Rock on, John Field

In three months immersed in the classics, I found my rock ‘n’ roll fix in a Field.

Since Jan. 1 I have listened almost exclusively to classical music. On the radio, on CDs or LPs (yes, we own and play wax) my chosen music in 2013 ranges from Albinoni to Zipoli. In the car with my wife and sons, if rock or jazz or Celtic happens to be on, it’s not that I turn it off. But consciously I am restricting my chosen music to that written between about 1600 and 1920.

I do so as a kind of New Year’s resolution, and should detour right now to an admission: Much of what follows will seem pretentious. I don’t mean it to be so; much of the music I have heard is new to me, but at the same time this musical journey builds on one under-attended part of my musical leanings, and the realization that there is much beauty to be discovered, or re-discovered, in the classical area of music.

During late 2012 I found I was increasingly going to classical music rather than rock or jazz, and realized how much I enjoyed the more calm and collected frame of mind that the classics tended to put me in. So I decided this year to choose to listen to nothing but classical, baroque, Renaissance, Romantic and Modern orchestral or chamber music. Even some opera; but that is an acquired taste I am still working on.

(For the most part, my listening spans the Handel-to- Mozart-to-Beethoven-to-Schumann-to-Sibelius 200-year span.)

About the Field I mentioned: it is the Irish composer John Field, 1732 to 1837, who I have read is the father of what we now know as the classical concerto. By chance I came upon his Piano Concerto No. 1, and was amazed.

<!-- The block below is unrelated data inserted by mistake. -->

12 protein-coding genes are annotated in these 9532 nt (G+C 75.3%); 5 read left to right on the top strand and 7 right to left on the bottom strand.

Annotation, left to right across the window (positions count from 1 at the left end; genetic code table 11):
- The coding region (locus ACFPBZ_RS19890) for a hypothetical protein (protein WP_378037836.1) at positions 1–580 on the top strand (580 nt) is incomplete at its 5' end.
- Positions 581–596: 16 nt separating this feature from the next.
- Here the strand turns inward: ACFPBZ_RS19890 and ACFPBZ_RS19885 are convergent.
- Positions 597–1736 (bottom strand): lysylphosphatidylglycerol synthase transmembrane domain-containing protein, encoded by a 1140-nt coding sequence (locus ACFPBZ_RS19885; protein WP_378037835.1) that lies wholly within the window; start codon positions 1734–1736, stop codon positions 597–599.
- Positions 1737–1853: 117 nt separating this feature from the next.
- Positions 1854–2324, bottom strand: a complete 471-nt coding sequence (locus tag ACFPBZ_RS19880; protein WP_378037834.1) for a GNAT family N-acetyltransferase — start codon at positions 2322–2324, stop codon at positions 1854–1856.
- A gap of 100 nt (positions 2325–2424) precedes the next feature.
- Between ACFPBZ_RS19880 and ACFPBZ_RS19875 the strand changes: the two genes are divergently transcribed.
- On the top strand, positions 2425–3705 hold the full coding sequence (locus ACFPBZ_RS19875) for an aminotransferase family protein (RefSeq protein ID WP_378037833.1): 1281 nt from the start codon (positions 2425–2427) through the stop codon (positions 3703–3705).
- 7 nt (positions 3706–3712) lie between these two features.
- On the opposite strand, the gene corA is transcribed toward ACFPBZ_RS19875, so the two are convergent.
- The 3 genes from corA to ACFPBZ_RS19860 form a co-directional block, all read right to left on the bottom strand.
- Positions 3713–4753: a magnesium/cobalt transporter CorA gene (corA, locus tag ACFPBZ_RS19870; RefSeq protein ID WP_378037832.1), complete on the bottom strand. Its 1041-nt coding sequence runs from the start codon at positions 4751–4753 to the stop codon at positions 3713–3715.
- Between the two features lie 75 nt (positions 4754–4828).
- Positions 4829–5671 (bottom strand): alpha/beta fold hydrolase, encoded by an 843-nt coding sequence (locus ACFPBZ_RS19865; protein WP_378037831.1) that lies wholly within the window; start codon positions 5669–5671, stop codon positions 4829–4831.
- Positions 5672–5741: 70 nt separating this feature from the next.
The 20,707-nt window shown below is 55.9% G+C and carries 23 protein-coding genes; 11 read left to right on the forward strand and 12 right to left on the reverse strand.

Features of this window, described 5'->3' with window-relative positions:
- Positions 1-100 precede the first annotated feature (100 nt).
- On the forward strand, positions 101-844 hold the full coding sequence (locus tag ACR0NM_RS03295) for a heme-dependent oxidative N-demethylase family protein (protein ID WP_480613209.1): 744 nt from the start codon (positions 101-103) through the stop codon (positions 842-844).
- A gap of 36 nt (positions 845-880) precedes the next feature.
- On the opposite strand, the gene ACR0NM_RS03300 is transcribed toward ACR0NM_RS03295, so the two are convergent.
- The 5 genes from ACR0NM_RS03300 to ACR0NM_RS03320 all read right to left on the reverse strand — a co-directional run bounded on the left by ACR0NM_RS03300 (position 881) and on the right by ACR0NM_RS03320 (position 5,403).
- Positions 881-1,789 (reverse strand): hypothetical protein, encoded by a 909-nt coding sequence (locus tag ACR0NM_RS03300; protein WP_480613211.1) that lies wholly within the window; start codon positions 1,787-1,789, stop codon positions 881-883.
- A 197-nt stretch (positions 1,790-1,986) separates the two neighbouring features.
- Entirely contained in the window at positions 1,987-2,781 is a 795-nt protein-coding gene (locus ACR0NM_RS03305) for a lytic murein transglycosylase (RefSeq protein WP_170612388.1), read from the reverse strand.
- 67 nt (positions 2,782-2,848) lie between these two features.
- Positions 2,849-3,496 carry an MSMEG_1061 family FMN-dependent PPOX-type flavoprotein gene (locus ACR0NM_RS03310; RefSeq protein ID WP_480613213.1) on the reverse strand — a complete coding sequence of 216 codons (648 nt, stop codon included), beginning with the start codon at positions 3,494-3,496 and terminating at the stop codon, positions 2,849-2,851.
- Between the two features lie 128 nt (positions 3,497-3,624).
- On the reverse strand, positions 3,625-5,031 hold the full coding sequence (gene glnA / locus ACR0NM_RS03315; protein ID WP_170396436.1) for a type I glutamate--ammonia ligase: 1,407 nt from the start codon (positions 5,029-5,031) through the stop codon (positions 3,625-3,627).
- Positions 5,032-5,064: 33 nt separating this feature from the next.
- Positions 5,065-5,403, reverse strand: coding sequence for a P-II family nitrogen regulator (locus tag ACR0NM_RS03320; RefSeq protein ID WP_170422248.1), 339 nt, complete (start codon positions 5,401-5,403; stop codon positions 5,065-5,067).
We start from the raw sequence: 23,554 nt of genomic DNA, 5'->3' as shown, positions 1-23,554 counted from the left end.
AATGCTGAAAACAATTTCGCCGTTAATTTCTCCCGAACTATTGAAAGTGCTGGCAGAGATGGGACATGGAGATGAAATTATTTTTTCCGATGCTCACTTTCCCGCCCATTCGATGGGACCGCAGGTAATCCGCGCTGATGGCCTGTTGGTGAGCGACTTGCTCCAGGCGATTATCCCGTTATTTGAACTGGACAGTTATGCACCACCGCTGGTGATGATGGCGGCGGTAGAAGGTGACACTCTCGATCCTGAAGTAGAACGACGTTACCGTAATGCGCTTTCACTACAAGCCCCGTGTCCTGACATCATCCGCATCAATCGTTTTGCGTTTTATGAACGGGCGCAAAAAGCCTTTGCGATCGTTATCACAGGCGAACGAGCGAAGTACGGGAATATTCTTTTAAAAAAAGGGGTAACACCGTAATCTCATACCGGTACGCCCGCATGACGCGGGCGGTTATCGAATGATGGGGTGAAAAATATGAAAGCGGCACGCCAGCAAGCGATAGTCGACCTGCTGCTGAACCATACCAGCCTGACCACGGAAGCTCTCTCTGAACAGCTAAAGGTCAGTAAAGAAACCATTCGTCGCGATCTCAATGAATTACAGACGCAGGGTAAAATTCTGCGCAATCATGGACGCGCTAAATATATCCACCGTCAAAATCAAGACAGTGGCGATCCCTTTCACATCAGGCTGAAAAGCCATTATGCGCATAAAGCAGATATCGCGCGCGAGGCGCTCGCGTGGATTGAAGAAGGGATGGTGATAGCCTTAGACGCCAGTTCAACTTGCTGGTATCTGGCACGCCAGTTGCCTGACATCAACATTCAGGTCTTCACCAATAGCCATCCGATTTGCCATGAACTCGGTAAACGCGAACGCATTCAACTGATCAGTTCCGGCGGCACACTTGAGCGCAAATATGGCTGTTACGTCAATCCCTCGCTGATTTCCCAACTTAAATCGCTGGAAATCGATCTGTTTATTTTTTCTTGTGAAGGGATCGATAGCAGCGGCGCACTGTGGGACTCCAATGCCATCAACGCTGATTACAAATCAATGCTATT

Field just rocks.

Piano Concerto No. 1 has that slightly off-kilter feel of a Neil Young song, like it’s tripping over itself at times and then gracefully returning

upright; like a Neil Young guitar solo, the power is in what is between the notes; like an Eric Clapton riff, it’s the undercurrent of other styles, percolating through the melody and beat.

I have never heard a classical piece that seemed more suited to rock ‘n’ roll than Field’s concerto: the deep string opening of the third movement feels like big multi-dimensional guitar chords like Pete Townshend would write.

So the Field work created a fun bridge of sorts between the rock that I love and am, for a year, denying myself, and the classical wonders that tell powerful stories and render vivid images. It is that wordless quality of “classical” music (again, it’s that wide range of orchestral and chamber instrumental works) that I find myself increasingly connected to in this rock-less year.

In the midst of all this came Columbia Gorge Sinfonietta, which gave a stirring performance Feb. 26 at Wy’east Middle School auditorium, in what is so far the only live classical music I have heard this year.

And what music: Director Mark Steighner did a marvelous job leading the players through, among other pieces, Beethoven’s Third Symphony. They rose to the challenge of Eroica.